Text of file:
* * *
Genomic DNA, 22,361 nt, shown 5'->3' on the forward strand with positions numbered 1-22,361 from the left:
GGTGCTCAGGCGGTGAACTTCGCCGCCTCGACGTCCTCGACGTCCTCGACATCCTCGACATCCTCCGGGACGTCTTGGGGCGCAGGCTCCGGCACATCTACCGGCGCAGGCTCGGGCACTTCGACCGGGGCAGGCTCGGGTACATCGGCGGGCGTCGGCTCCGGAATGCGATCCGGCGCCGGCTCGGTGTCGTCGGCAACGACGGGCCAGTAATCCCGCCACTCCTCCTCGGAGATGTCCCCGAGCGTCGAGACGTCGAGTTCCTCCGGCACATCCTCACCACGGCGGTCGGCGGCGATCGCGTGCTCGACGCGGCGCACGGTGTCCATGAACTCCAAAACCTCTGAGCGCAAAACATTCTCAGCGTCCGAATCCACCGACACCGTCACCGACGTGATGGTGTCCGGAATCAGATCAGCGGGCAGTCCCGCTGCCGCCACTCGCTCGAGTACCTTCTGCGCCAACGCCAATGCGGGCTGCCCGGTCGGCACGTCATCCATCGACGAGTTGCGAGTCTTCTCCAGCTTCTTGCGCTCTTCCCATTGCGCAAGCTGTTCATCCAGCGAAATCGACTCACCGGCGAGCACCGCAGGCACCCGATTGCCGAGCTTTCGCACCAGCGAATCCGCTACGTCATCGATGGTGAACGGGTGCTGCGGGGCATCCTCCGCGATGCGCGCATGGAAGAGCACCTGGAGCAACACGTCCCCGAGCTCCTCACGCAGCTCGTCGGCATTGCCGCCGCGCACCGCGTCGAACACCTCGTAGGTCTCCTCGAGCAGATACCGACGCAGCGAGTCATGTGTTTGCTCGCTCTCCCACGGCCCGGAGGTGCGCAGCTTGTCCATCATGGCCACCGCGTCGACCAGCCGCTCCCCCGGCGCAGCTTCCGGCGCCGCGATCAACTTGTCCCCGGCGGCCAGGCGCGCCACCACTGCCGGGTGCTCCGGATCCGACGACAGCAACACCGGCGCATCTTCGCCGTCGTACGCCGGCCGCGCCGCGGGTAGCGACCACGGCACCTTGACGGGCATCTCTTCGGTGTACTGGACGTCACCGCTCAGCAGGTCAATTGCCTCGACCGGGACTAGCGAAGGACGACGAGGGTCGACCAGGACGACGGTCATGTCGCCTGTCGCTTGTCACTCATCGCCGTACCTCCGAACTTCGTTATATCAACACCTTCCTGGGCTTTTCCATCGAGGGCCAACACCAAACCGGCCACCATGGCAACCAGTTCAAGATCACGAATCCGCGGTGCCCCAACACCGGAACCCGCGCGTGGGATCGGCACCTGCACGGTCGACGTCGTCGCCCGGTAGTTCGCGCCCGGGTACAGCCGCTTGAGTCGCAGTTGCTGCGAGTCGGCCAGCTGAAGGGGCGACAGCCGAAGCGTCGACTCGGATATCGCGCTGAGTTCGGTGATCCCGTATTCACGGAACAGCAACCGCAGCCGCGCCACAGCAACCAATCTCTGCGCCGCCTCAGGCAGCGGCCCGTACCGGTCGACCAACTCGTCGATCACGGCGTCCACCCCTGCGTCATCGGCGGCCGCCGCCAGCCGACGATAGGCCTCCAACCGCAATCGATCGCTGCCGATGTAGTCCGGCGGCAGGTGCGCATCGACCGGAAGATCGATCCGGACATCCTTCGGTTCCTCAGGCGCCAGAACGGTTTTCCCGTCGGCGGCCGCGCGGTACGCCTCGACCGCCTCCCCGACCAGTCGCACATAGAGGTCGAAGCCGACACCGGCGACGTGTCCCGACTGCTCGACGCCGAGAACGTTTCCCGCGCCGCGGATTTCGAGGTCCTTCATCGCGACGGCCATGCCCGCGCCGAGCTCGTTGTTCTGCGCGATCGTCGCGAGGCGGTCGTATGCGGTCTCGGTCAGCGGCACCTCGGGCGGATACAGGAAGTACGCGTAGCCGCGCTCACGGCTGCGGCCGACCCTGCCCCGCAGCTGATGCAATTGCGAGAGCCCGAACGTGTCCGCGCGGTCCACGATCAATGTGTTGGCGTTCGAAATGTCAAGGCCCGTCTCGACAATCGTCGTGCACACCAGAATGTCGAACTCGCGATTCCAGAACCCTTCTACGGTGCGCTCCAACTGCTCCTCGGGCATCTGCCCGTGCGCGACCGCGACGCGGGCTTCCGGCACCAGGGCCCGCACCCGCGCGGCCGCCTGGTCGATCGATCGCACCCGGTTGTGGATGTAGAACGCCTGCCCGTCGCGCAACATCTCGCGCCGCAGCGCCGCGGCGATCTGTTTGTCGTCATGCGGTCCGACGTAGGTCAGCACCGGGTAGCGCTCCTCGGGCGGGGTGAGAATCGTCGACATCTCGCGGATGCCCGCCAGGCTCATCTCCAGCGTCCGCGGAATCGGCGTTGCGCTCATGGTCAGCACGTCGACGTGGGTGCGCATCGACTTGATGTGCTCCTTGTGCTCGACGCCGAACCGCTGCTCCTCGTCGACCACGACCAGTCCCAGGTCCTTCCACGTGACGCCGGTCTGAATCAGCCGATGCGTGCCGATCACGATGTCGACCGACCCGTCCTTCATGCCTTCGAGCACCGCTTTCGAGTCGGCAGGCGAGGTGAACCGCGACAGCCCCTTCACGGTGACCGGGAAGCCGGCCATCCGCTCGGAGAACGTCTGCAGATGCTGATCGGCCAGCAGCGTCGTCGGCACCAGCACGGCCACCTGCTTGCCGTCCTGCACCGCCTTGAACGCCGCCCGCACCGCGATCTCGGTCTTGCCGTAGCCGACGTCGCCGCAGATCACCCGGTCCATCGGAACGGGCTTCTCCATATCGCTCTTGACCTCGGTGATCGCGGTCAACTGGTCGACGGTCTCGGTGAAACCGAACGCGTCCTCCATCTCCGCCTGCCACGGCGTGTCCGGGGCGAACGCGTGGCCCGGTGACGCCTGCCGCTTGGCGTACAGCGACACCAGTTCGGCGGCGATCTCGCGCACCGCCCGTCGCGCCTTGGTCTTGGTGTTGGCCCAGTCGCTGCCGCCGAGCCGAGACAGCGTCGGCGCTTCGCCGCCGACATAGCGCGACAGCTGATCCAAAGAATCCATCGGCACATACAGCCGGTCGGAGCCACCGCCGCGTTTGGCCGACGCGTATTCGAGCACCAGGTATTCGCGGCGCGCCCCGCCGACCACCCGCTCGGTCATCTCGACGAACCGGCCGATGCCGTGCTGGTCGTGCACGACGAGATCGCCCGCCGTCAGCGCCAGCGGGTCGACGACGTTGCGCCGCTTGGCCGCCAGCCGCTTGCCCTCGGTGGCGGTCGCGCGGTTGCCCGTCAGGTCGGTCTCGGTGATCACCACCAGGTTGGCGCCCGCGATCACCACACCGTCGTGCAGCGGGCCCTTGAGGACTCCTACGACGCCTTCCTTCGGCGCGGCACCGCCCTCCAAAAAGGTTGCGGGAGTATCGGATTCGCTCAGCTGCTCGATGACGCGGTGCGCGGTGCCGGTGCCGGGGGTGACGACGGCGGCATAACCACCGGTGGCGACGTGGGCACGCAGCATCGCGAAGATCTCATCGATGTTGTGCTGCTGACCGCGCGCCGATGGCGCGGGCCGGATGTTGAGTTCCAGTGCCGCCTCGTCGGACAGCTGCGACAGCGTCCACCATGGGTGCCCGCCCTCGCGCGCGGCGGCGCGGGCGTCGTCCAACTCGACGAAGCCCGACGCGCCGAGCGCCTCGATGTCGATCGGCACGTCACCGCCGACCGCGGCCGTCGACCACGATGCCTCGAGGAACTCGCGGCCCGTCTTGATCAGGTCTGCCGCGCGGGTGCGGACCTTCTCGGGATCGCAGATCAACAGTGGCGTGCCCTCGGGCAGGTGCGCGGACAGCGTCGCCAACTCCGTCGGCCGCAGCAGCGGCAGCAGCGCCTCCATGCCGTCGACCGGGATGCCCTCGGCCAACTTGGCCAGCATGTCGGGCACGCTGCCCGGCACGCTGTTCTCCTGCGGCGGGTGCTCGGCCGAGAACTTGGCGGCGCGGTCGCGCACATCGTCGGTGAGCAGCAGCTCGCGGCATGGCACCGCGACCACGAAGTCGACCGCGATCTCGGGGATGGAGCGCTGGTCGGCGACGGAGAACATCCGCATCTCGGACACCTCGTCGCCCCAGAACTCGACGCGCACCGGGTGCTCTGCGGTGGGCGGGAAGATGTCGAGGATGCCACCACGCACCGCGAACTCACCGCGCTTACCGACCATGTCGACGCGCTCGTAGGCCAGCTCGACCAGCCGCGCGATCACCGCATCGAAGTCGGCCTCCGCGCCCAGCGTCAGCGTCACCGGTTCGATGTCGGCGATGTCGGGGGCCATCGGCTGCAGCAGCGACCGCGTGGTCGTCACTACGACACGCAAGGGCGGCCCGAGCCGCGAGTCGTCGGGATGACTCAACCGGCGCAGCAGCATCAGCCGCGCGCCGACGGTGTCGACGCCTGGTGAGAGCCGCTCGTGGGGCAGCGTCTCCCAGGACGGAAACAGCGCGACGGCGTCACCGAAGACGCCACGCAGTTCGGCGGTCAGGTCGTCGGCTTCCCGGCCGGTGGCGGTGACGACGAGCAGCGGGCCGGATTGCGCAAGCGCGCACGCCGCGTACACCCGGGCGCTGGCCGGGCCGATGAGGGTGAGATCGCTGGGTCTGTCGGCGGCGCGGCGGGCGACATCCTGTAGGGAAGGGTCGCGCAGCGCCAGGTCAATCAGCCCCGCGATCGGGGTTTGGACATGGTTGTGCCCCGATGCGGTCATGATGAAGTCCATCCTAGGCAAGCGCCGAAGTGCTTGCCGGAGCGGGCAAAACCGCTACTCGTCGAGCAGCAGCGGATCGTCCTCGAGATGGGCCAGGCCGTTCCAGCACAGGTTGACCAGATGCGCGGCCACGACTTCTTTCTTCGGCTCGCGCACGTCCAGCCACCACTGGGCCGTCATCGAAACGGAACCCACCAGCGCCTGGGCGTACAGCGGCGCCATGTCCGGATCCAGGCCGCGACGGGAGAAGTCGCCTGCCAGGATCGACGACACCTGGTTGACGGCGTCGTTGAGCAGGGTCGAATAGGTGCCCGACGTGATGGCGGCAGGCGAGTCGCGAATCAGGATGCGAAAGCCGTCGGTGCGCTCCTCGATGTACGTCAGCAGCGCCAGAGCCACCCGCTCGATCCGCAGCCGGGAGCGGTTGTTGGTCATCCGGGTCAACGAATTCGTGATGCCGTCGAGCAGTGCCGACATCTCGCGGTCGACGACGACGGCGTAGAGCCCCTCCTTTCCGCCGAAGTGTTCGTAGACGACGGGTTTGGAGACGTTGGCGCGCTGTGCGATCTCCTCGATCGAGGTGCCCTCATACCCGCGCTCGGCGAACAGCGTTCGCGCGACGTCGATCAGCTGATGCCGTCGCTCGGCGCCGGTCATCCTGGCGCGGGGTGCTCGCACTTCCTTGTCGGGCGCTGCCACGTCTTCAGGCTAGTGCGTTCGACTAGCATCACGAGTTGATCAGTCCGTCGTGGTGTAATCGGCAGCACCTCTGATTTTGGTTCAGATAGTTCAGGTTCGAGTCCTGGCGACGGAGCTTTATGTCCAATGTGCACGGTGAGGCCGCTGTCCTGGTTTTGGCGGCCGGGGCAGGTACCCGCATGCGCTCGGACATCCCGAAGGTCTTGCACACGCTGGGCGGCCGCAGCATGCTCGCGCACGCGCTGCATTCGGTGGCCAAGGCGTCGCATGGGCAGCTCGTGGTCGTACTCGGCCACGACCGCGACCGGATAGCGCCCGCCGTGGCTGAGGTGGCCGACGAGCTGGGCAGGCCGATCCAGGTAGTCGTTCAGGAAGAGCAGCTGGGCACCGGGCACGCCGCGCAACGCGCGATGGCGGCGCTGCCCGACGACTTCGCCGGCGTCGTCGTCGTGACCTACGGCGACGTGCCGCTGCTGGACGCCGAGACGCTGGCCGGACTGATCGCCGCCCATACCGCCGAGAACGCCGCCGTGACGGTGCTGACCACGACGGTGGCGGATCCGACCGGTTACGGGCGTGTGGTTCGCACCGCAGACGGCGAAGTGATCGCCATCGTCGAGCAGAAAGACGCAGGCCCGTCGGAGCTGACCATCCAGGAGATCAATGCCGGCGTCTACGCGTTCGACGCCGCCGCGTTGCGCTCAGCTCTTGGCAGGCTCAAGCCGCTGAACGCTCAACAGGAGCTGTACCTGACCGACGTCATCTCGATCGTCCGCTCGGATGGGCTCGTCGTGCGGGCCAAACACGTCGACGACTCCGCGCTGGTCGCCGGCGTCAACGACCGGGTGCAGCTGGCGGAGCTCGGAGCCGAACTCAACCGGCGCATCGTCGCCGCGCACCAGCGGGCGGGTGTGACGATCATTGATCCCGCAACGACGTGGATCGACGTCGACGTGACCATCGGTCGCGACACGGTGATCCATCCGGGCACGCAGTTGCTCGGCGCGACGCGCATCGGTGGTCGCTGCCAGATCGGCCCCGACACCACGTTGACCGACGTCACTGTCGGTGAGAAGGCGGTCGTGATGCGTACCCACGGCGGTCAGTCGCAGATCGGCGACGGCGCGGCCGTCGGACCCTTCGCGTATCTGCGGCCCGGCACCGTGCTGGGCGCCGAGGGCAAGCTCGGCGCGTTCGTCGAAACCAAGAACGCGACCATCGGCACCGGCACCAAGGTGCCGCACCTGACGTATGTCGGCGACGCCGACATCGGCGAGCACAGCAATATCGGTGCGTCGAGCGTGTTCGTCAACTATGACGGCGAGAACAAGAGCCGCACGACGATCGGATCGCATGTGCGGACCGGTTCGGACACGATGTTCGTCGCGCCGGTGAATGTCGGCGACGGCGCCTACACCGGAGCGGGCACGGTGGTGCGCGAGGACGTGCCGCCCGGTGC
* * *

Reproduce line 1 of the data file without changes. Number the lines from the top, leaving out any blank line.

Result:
Genomic DNA, 22,361 nt, shown 5'->3' on the forward strand with positions numbered 1-22,361 from the left: